If we had intelligence enough to end our futile policy of drug prohibition, we could eliminate the enormous profits associated with trafficking and smuggling and all the warfare over drug-sales turf. There would be no drug cartels, no drug gangs, and no smugglers murdering Arizona ranchers like Robert Krentz.

It was Mr. Krentz’s shooting last month that produced the wave of indignation that caused the controversial bill to pass the Arizona legislature.

Arizona Republicans took the politically expedient course and pandered to an angry public by passing the draconian immigration bill. Making illegal immigration into a crime, like all victimless crime laws, will produce only random and selective enforcement, accompanied by increased official corruption. The new law will not cure Arizona’s crime problems, but it will poison Arizona’s, and the nation’s, politics.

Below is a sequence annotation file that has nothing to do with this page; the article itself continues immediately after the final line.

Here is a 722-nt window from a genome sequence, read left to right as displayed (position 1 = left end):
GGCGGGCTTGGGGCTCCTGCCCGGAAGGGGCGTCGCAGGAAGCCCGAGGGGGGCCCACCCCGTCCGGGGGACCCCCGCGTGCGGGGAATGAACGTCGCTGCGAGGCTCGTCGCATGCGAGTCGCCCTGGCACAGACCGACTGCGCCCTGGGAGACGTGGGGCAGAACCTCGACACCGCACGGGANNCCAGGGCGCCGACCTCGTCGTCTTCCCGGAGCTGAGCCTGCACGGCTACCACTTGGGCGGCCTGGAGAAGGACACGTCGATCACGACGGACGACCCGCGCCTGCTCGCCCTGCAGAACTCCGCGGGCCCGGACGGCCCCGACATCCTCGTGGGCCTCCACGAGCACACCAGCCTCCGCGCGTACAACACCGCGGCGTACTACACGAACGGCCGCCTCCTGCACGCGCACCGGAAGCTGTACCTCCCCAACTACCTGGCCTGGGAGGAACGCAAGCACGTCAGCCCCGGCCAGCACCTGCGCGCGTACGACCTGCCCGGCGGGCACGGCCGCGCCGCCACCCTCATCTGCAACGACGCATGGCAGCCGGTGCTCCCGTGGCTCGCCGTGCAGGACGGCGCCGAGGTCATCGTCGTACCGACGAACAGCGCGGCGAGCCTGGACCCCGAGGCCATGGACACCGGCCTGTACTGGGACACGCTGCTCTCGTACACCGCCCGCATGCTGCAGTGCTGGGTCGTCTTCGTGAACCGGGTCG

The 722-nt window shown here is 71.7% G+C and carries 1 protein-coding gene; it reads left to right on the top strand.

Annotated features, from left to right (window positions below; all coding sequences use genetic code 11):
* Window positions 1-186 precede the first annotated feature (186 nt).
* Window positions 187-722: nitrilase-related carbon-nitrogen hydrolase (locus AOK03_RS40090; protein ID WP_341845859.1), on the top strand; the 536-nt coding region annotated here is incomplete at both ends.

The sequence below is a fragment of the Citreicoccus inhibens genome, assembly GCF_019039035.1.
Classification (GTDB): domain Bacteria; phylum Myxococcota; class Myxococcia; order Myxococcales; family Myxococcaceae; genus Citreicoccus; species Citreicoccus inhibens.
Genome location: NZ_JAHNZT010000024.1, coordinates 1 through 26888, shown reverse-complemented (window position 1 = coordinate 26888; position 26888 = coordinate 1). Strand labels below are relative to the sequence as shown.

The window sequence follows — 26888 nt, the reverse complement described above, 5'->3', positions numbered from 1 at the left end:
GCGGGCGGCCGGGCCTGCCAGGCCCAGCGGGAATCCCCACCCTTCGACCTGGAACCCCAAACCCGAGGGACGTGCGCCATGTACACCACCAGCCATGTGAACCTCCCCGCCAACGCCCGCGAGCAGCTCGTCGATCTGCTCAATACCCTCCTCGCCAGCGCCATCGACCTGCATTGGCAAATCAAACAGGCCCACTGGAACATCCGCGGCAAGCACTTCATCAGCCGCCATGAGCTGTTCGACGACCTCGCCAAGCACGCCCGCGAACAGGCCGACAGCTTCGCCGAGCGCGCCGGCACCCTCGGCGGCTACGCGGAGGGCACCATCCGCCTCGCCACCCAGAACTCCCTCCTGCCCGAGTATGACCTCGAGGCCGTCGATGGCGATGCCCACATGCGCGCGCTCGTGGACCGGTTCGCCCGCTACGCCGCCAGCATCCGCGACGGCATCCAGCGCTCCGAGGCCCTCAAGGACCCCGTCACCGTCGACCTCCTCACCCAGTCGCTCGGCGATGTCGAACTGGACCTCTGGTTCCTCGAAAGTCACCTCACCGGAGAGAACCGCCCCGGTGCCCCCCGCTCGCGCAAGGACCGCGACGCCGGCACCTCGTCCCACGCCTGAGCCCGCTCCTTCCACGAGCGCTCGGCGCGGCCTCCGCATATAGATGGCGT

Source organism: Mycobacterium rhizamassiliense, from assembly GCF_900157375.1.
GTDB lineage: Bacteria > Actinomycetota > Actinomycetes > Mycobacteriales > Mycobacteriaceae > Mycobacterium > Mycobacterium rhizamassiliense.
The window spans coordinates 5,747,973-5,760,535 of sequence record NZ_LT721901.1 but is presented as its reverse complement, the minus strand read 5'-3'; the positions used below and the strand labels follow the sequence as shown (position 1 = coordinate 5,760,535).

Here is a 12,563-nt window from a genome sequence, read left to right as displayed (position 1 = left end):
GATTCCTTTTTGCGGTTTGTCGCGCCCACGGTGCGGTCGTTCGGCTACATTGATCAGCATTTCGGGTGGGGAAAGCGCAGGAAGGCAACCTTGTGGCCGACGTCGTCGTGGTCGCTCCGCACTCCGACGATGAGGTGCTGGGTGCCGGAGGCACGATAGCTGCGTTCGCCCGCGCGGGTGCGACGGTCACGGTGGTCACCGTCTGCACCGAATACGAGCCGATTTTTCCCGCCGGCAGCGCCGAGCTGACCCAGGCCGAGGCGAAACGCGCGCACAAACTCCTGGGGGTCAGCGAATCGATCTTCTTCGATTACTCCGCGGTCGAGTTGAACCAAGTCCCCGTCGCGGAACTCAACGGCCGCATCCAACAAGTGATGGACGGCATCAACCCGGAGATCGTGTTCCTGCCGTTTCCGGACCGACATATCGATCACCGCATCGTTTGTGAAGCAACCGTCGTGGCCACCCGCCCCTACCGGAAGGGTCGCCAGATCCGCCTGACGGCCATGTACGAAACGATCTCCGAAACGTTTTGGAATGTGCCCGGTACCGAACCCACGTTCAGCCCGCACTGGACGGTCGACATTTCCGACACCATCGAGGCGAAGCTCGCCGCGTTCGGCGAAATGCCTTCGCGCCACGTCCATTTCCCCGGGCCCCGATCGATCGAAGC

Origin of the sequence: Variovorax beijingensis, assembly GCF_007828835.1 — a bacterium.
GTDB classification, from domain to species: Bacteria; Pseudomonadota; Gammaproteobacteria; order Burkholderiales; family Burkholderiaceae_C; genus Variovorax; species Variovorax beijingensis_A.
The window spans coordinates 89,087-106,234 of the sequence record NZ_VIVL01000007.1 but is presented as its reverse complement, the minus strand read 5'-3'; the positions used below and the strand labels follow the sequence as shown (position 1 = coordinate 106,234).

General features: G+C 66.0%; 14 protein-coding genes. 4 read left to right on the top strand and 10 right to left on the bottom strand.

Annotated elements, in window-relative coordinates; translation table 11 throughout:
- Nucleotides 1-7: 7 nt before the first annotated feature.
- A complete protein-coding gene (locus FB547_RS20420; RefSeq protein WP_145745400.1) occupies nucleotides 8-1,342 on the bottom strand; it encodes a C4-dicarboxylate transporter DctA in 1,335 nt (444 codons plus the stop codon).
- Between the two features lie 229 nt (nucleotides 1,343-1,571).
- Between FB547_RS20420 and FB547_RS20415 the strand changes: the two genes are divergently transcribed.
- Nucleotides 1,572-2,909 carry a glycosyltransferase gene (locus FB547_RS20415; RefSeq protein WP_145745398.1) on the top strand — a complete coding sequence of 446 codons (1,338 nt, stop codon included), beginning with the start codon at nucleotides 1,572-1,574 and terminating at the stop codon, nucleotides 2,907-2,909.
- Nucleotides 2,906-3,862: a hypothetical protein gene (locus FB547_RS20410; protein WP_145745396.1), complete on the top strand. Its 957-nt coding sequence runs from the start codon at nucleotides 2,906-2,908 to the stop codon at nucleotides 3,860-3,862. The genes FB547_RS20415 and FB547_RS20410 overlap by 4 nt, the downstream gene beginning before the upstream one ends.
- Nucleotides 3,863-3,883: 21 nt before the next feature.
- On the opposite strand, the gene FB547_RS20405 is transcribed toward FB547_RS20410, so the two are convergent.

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7 Feedbacks on "“Your Papers, Please!”"

retriever

You make very good points, and I usually agree with your posts, but i do not think that illegal immigration is a victimless crime. It hurts plenty of people around the illegals. Just as drug use often hurts the families or people around the drug user as much if not more than the user.

Victimless? Tell that to the motivated but not academic kids getting out of high school to find that illegals have taken all the local jobs that require brawn or craftmanship or routine chores rather than intellectual wattage. Or to the kids in my area who can’t get parttime work to help save up for school and gain useful job experience (because the entry level jobs go to illegals, who are cowed, and can be hired and fired at will).

There are plenty of American born jerks with a bad attitude, who are lazy, I grant you. Plenty of lazy and entitled kids and welfare scroungers. Where I work, my friends grumble to me about some of their American laborers who are lazy and unreliable. And plenty of illegals who work hard. BUT: